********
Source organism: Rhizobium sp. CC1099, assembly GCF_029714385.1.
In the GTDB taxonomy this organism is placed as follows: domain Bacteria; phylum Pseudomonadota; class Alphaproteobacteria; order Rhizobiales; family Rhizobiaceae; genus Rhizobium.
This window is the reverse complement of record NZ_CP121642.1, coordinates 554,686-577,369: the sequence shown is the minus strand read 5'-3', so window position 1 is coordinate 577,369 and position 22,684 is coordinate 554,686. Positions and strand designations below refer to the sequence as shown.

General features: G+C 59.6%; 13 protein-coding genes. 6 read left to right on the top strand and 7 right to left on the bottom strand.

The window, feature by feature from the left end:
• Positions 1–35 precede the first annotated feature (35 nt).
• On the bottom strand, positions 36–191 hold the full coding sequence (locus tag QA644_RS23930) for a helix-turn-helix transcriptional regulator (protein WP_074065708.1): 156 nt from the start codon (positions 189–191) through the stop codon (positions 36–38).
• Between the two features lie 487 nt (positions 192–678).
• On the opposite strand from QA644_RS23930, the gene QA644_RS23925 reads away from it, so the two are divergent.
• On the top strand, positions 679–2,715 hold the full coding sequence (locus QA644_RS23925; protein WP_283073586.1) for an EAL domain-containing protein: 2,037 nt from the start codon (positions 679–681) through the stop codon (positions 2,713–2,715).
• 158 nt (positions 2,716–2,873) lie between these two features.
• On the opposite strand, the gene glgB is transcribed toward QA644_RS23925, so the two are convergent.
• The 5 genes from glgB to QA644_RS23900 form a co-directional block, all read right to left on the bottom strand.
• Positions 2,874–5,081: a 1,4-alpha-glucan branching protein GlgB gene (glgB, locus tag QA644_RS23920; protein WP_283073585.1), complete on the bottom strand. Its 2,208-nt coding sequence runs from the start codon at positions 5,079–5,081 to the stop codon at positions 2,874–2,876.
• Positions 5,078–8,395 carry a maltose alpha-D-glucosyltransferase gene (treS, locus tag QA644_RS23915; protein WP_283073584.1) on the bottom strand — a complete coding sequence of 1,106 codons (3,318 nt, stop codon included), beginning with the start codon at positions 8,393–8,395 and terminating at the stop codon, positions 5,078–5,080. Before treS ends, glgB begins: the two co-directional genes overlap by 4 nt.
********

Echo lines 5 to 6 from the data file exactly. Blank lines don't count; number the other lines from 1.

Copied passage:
The window, feature by feature from the left end:
• Positions 1–35 precede the first annotated feature (35 nt).